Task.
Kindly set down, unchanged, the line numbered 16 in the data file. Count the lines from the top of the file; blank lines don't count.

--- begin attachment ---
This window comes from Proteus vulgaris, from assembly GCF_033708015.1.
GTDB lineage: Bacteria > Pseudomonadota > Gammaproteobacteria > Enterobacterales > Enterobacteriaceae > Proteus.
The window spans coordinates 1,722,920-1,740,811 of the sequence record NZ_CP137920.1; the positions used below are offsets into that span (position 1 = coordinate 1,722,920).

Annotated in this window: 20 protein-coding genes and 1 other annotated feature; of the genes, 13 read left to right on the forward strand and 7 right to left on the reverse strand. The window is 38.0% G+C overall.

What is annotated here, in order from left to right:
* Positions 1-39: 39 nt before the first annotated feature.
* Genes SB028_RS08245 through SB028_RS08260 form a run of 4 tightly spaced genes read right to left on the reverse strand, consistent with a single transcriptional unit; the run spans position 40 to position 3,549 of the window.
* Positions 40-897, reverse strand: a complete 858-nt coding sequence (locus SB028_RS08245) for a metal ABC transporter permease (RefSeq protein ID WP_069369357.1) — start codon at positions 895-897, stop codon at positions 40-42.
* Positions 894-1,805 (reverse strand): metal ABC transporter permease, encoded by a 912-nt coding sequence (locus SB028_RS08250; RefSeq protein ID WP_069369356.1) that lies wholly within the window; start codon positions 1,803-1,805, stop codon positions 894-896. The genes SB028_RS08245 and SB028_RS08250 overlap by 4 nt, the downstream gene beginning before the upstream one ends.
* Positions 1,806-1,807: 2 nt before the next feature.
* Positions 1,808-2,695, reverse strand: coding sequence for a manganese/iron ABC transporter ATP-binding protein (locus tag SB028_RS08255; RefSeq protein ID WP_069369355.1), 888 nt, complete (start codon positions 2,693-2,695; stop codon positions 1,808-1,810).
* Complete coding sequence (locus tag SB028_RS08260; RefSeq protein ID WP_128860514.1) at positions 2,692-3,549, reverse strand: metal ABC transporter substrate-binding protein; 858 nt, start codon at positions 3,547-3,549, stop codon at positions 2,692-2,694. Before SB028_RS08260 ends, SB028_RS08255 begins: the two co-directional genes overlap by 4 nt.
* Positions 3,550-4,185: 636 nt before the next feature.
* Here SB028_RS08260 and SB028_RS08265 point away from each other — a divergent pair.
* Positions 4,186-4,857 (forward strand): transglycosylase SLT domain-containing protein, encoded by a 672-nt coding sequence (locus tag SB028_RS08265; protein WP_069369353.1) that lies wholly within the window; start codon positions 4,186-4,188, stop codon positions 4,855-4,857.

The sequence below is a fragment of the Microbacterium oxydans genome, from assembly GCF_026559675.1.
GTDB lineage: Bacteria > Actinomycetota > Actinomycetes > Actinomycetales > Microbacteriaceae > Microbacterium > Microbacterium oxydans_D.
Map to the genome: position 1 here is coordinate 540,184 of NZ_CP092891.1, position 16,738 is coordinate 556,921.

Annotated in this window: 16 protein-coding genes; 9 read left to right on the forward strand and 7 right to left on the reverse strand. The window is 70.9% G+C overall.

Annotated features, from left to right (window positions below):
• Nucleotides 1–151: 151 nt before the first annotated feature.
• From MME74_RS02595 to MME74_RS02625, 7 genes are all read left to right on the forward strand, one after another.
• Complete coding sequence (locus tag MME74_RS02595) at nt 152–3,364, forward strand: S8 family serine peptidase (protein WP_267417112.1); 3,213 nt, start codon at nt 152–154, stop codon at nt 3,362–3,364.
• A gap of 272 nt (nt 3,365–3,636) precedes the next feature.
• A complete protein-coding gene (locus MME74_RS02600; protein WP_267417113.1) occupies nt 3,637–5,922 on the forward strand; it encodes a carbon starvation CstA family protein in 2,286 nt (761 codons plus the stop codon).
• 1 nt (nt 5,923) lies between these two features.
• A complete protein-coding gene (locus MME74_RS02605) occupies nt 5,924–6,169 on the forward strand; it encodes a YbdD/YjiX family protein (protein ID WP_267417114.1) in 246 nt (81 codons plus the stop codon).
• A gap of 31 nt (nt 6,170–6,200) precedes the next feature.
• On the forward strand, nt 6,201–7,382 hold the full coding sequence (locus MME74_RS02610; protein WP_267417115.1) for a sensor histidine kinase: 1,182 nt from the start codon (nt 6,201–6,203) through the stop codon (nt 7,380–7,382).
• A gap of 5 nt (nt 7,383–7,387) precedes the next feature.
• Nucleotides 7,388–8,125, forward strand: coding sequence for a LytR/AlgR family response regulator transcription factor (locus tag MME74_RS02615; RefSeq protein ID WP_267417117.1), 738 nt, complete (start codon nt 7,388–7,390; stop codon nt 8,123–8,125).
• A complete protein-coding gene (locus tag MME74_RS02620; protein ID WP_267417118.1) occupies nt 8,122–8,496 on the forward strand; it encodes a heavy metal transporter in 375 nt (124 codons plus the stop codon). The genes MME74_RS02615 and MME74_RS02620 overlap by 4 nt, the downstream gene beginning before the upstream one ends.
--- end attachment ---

The sequence below is a fragment of the Microbacterium oxydans genome, from assembly GCF_026559675.1.